"This trip was useless," he remarked. "We walked 600km and now we are back."
For the 186 children of Kigali's Red Cross orphanage, aged between three and 15 years, the return to Rwanda's frontier last week marked the end of one ordeal, and possibly the beginning of another.
Having stuck with their charges through three years of war, famine and epidemic, footsore from fleeing 380 miles in four months, Mr Gashumba, a headmaster, and his 10 staff must now lead them into a new and potentially hostile Rwanda. But in a region where humanity has become hopelessly devalued, their story of compas- sion and dedication also gives ground for hope.
"A lot of us only survived because we had our monitors with us," one 16-year-old boy told journalists. "They sold their shoes so we could eat."
It is nearly three years since the Rwandan civil war panicked the orphanage staff into adding their children to the hundreds of thousands of Rwandans - among them the Hutu perpetrators of the 1994 anti-Tutsi genocide - fleeing into neighbouring Zaire.
Then, in October of last year, the fighting caught up with them again. As rebels from the Alliance of Democratic Forces for the Liberation of Congo-Zaire moved into the town of Bukavu, most of the Rwandan refugees there took to the road again, this time heading north and west into the heart of Zaire.
Fleeing through towns already looted by the bandits of the Zairean Armed Forces (FAZ), the orphans were forced to live off what they could find. There was no help from the ravaged Zairean population or from their fellow countrymen in the former Rwandan Hutu army and extremist Intera-hamwe Hutu militia.
Yet by late February, when they came to a halt at the town of Kindu, the orphanage had lost only eight children to hunger and disease. Journalists and aid workers who reached Kindu after it was taken by rebels remarked that many of the orphans were in better shape than refugee children who remained with their parents.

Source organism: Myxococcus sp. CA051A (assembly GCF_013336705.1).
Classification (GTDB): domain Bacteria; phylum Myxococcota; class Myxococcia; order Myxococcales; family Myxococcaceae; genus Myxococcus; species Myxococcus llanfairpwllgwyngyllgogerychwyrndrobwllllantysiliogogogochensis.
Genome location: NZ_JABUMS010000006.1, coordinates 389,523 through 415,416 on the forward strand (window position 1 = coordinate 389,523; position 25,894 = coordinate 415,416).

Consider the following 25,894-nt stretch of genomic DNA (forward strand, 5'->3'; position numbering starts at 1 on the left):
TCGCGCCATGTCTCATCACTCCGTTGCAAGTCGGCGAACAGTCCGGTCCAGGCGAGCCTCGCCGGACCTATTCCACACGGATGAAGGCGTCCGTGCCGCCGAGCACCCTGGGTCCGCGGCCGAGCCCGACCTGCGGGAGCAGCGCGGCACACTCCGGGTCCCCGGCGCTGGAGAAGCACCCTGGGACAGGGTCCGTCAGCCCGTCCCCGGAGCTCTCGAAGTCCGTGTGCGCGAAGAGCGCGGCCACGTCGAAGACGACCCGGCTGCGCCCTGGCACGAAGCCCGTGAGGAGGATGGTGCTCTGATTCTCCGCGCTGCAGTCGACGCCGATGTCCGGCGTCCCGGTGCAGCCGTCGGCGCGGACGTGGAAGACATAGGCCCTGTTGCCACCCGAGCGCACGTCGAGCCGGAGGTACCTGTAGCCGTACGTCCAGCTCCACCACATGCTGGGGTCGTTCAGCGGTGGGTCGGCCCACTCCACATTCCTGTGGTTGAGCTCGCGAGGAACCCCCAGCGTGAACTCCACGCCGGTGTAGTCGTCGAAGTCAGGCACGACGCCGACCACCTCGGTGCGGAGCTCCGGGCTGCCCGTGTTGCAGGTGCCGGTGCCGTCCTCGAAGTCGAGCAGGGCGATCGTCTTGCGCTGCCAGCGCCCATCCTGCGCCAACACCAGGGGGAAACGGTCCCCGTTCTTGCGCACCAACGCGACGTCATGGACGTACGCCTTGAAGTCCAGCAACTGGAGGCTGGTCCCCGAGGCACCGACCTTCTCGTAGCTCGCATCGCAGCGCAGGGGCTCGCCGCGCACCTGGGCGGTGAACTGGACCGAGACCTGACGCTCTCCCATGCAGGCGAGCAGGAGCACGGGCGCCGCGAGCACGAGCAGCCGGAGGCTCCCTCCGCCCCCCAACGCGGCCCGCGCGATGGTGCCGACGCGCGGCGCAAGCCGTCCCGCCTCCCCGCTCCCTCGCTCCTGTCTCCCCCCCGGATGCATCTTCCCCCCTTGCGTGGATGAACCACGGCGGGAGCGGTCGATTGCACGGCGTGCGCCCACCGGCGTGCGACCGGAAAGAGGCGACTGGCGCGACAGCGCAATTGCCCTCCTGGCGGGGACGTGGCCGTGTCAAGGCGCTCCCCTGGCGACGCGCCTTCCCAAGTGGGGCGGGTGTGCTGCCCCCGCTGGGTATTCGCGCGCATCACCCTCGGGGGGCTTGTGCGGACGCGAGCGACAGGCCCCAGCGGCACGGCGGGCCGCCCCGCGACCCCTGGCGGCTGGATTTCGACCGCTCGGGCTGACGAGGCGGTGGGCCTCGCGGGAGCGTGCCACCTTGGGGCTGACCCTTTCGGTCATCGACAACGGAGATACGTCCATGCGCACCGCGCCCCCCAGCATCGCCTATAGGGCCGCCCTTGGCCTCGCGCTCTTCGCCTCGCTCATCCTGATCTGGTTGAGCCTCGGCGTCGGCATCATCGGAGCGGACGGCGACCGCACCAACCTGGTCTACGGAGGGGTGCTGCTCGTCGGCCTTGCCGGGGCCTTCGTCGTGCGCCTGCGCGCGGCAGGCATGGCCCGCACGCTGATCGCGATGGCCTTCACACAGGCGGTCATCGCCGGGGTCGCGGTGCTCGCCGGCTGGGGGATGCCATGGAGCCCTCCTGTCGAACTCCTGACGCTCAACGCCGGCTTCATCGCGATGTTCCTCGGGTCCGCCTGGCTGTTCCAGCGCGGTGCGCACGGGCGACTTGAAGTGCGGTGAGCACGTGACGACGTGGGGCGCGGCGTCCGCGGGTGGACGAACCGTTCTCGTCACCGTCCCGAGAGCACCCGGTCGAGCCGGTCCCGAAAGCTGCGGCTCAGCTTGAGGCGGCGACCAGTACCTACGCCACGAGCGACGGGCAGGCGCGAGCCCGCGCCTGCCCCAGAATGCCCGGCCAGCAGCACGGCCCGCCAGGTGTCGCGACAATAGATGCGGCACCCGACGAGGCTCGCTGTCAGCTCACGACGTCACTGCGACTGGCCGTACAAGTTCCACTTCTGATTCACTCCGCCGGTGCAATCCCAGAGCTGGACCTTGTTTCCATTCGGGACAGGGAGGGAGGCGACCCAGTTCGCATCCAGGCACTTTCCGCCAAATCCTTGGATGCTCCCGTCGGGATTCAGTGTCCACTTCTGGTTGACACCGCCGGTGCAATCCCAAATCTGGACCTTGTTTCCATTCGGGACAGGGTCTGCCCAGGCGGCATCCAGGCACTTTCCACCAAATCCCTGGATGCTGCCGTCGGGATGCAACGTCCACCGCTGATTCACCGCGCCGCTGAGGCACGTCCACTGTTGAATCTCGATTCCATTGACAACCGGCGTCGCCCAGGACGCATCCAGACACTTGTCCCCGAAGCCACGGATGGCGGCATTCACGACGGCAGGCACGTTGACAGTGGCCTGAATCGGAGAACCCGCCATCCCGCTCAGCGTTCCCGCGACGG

Felicien Kaite Kayigi, one of the orphanage staff, said his colleagues regarded the children as their own. "We told them that if you have to die of hunger, then we die from hunger as well," he said.
The orphans were among the first trickle of Rwandan re- fugees to be repatriated by air last week, following the rebel capture of the government stronghold of Kisangani. Unable to gain access to the main concentration of approximately 100,000 refugees, still just beyond the rebel lines at Ubundu, the United Nations High Commissioner for Refugees (UNHCR) has begun scouring the jungles of eastern Zaire for smaller groups and evacuating the more vulnerable of them.
More extensive repatriations are ruled out by the difficulty of the terrain, which makes vehicle traffic difficult, and - many aid workers say - by the rebels' reluctance to allow large-scale aid operations to impede their ongoing advance.
According to rebel leader, Laurent Kabila, the refugees at Ubundu, trapped against the unfordable Zaire river, include many armed soldiers of the former Rwandan government and armed members of the genocidal Interahamwe militia.
Unable to return to Rwanda for fear of retribution from their country's Tutsi-dominated government - a strong supporter of the rebel movement - these are reported to have herded many ordinary civilians with them. Aid workers in Goma fear that a rebel assault on Ubundu, which Mr Kabila has not ruled out, could result in massacres or panic many refugees into attempting to cross the river.
The chief of the UNHCR's Goma delegation, Craig Sanders, said that the miserable state of the refugees now behind the rebel lines raised fears for the people at Ubundu.
"There is malnutrition taking its toll and coming with that they are being hit by diseases they would normally recover from, like malaria and diarrhoea, even simple foot wounds that will not heal."
Although spared any further horrors of war, the Red Cross children are now returning into a potentially hostile political environment. The authorities in Kigali regard with great suspicion any refugees who failed to return from Zaire until forced to do so by the recent rebel victories.
Aid workers say that last week's mercy flights were refused permission to fly directly to Kigali and instead were ordered to unload the children at Goma, on Zaire's border with Rwanda.
Although the orphanage says that its charges include several children from the Tutsi minority whom it sheltered from the 1994 genocide, a rebel official who travelled with the flight told journalists that all would have to be interrogated after they crossed into Rwanda.
Thousands of children are among the 90,000 suspected "genocidaires" who are still awaiting trail in Rwanda's horrifically overcrowded jails.Reuse content